Prof. Dr. Tobias Friedrich

# Research Seminar (Winter Term 2022)

## Description

A series of talks on current research and interesting topics in algorithm engineering and theoretical computer science. Everyone is welcome to attend talks.

If you want to give a talk about a topic in algorithm engineering or theoretical computer science, please write an e-mail to Dr. Andreas Göbel or Nadym Mallek.

## Announcements

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## Talks (click on title to show abstract)

DateRoomSpeakerTitle

Facility Location Games consist of facilities which choose where to place themselves and customers who decide where to be served. This is in contrast to the facility location optimization problem, which deals with one service provider placing facilities in order to maximize profits. Since the customer decision of where to be served depends upon where the facilities place themselves, this is a sequential game, which is in contrast to simultaneous games where all players decide on their strategy simultaneously.

We study Facility Location Games on networks where on each vertex there is a certain amount of customers placed. These customers are binary coloured and have a preference for other customers of the same colours. This means that when they can decide between two facilities, they will choose the one with a bigger ratio of customers of the same colour up to a certain threshold 0

In this work we show that calculating the welfare optimum for both facilities, given a customer strategy, and customers, given a facility placement, is NP-hard. We further analyse the existence of Nash equilibria for this setting, show that the Price of Anarchy is 2 for the facilities and provide an upper bound of 2 on the Price of Anarchy for the customers. Last, we prove that subgame perfect equilibria (SPE) exist for two classes of graphs. The first one being graphs without vertices of degree 0 where the number of facilities exceeds the number of locations n, where SPE always exist. On the class of grid networks, where the number of customers of each colour for every location is uniformly sampled between 1 and x in N and with at most n/36 - sqrt(n)/6 + b facilities, b being a logarithmic term, we prove that the probability that no SPE exists is below 1/n.

27.10. 15:15K2.03 (hybrid)Nikhil Kumar
Given a graph G with edge capacities and multiple source-sink pairs, each with an associated demand, the multicommodity flow problem is to route all demands simultaneously without violating edge capacities. We consider the problem of multicommodity flows in planar graphs. Okamura and Seymour showed that if all the demands are incident on one face, then the cut-condition is sufficient for routing demands. We consider the following generalization of this setting and prove an approximate max flow-min cut theorem: for every demand edge, there exists a face containing both its end points. We show that the cut-condition is sufficient for routing Ω(1)-fraction of all the demands. To prove this, we give a L_1 -embedding of the planar metric which approximately preserves distance between all pair of points on the same face.
11.11. 10:00K2.03 (hybrid)Simon Wietheger

Fair Correlation Clustering is a graph clustering objective and the fair variant of the well-known Correlation Clustering. It is motivated by applications involving sensitive attributes like skin color or gender that must not be over- or underrepresented in any cluster. In this model, the vertices of the input graph are colored to represent the manifestations of a sensitve attribute. The task is to partition the set of vertices such that the number of disagreements, i.e., edges between different clusters and non-edges inside clusters, is minimized while guaranteeing the same distribution of colors in every cluster.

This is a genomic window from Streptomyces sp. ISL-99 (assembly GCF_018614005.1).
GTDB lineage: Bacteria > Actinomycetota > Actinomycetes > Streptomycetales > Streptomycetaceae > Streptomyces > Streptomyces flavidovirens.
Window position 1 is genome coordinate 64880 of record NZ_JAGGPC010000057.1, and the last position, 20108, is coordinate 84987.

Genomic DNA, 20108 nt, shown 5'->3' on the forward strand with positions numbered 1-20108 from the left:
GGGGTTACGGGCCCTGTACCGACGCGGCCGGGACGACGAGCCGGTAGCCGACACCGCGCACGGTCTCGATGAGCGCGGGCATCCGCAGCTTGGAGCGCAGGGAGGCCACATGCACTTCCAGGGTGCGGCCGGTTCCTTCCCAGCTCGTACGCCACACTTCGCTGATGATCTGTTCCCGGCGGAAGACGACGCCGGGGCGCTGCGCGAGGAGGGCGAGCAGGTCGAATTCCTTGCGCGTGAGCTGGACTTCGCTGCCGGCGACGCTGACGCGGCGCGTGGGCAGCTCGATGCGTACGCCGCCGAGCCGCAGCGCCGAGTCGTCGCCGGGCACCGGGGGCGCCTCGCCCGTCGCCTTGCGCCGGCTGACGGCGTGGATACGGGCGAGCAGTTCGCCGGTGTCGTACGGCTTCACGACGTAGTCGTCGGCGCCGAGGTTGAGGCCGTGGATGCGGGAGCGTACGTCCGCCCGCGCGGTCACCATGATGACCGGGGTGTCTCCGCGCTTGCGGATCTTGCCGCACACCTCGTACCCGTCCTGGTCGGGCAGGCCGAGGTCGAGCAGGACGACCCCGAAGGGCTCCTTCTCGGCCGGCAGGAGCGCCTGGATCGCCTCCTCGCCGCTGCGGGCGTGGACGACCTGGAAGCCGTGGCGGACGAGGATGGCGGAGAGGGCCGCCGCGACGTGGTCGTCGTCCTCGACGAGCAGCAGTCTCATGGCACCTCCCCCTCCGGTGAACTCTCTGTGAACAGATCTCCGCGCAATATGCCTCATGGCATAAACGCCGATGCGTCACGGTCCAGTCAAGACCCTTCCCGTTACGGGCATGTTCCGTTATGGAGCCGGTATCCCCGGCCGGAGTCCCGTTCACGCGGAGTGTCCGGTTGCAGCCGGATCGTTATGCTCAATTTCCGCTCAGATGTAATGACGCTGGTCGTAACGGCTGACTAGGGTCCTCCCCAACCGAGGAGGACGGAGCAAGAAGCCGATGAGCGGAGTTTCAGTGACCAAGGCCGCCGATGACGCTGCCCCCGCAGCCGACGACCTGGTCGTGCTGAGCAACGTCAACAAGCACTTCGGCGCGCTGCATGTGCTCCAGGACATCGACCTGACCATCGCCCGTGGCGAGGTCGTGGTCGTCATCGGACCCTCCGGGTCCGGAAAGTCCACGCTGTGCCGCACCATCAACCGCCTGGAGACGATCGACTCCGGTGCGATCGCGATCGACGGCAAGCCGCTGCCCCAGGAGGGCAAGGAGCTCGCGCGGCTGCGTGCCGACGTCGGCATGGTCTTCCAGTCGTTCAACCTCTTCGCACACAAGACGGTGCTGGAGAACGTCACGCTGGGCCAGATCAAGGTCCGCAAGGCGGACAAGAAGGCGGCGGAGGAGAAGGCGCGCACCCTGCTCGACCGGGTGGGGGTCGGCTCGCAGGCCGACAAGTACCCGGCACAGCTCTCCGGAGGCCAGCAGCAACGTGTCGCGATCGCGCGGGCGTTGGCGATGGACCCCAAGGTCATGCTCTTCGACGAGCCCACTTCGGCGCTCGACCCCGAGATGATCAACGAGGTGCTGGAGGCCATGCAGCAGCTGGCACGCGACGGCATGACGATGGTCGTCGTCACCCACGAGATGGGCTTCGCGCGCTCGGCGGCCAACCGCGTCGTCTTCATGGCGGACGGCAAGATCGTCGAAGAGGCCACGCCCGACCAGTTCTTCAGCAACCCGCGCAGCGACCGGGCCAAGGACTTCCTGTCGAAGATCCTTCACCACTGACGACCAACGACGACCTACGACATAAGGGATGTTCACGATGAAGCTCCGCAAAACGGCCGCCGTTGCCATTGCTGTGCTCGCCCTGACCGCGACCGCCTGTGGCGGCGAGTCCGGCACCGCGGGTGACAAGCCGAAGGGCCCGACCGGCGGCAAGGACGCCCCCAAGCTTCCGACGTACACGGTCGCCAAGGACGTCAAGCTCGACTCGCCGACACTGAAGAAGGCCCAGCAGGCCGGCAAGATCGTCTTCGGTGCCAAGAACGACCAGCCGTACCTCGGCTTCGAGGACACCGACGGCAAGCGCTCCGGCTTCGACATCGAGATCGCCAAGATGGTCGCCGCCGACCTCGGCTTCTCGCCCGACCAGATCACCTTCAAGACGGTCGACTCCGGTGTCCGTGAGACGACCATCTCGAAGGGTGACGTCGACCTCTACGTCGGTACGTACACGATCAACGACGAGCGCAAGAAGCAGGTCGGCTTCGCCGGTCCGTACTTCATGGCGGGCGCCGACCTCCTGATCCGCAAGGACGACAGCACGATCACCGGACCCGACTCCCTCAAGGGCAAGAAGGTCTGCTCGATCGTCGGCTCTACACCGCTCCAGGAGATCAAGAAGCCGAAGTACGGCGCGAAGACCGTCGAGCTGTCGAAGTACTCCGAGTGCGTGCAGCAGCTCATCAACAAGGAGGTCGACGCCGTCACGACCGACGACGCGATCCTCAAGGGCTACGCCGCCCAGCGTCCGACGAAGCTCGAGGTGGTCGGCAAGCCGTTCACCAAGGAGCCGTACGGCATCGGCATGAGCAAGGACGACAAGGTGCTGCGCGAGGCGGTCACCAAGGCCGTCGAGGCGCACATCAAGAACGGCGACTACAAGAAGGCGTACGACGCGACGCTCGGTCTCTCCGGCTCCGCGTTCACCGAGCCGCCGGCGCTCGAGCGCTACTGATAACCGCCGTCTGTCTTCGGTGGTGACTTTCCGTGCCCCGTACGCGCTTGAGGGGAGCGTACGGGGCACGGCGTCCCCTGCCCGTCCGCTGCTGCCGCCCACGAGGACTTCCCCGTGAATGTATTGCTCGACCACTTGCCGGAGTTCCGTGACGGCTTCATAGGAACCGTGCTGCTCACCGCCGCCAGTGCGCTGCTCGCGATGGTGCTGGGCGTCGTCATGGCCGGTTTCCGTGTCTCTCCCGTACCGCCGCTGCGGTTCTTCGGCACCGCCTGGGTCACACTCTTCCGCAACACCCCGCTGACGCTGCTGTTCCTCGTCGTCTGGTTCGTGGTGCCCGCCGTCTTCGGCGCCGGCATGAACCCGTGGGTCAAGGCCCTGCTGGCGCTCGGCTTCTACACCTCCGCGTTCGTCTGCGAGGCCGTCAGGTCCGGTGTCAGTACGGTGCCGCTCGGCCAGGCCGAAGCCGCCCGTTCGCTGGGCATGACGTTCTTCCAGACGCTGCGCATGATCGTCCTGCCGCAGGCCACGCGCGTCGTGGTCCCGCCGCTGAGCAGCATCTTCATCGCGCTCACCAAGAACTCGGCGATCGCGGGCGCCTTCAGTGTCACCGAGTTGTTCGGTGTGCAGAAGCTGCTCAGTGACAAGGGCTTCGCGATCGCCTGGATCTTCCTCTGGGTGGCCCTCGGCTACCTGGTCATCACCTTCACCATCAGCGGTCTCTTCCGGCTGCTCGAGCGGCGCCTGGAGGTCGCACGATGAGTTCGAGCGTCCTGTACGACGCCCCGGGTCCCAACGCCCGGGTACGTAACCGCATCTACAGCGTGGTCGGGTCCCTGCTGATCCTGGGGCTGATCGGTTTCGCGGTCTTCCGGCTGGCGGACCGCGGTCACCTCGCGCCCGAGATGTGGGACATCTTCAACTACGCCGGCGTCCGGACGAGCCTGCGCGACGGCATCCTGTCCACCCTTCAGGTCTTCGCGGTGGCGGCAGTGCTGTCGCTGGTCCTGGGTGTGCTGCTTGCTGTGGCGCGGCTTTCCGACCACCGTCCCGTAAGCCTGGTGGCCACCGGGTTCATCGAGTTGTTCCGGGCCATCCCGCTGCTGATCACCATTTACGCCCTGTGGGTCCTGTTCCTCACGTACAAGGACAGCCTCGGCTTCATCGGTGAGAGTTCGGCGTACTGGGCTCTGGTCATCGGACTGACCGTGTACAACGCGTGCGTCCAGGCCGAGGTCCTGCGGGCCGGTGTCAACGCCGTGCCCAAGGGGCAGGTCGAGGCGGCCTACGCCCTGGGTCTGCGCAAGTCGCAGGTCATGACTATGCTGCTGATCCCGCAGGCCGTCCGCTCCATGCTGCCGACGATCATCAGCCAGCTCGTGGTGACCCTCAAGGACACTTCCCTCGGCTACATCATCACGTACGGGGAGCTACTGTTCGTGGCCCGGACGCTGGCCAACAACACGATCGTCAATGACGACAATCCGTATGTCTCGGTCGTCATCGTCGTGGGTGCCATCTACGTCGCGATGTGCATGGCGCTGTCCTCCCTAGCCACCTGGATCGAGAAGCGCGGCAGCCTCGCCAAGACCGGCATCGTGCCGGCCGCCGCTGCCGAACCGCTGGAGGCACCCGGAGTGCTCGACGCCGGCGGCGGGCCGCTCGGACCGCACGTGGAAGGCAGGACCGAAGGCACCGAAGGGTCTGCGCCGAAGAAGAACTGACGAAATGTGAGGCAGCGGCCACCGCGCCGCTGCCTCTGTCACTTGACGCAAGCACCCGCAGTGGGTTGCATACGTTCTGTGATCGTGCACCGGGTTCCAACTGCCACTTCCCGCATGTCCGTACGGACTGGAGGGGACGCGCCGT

While the problem is NP-hard on general graphs, we investigate whether there are efficiently solvable instances. To this end, we focus on various kinds of forests as normal, "unfair" Correlation Clustering is efficiently solvable there. Our results show that Fair Correlation Clustering is NP-hard already on very restricted classes of forests. Nevertheless, we provide algorithms that have polynomial running time under certain assumptions on the color distribution of the vertex set. Additionally, we give a PTAS and investigate a setting with a less strict definition of fairness.

17.11. 15:15K2.03 (hybrid)Michelle Döring

Determining how close a winner of an election is to becoming a loser, or distinguishing between different possible winners of an election, are major problems in Computational Social Choice. We tackle these problems for so-called weighted tournaments by generalizing the notion of Margin of Victory (MoV) for unweighted tournament solutions by Brill et al. to weighted tournament solutions. For these, the MoV of a winner (resp. loser) is the total weight that needs to be changed in the tournament to make them a loser (resp. winner). We study three weighted tournament solutions: Borda's rule, the weighted Uncovered Set, and Split Cycle. For all three rules, we analyse the complexity of computing the MoV, and provide structural insight into the MoV by investigating three properties: monotonicity, consistency regarding the weighted covering relation, and consistency regarding the degree of alternatives. Lastly, we provide upper and lower bounds on the MoV and analyse the expressiveness of the MoV values for each of the three tournament solutions using experimental results on tournaments of varying sizes.

24.11. 15:15K2.03 (hybrid)Julian Berger

Network Creation Games are a popular tool to study the emergence of networks created by selfish agents, such as the Internet. Despite navigating between nodes for the transport of information or matter being essential in many real-world networks, previous works have largely disregarded how resulting networks can be navigated. To navigate arbitrary networks however, information about the global network structure is required. One simple way to avoid the need for such global information is greedy routing, where in each step a neighboring node that is closer to the destination than the current node is selected.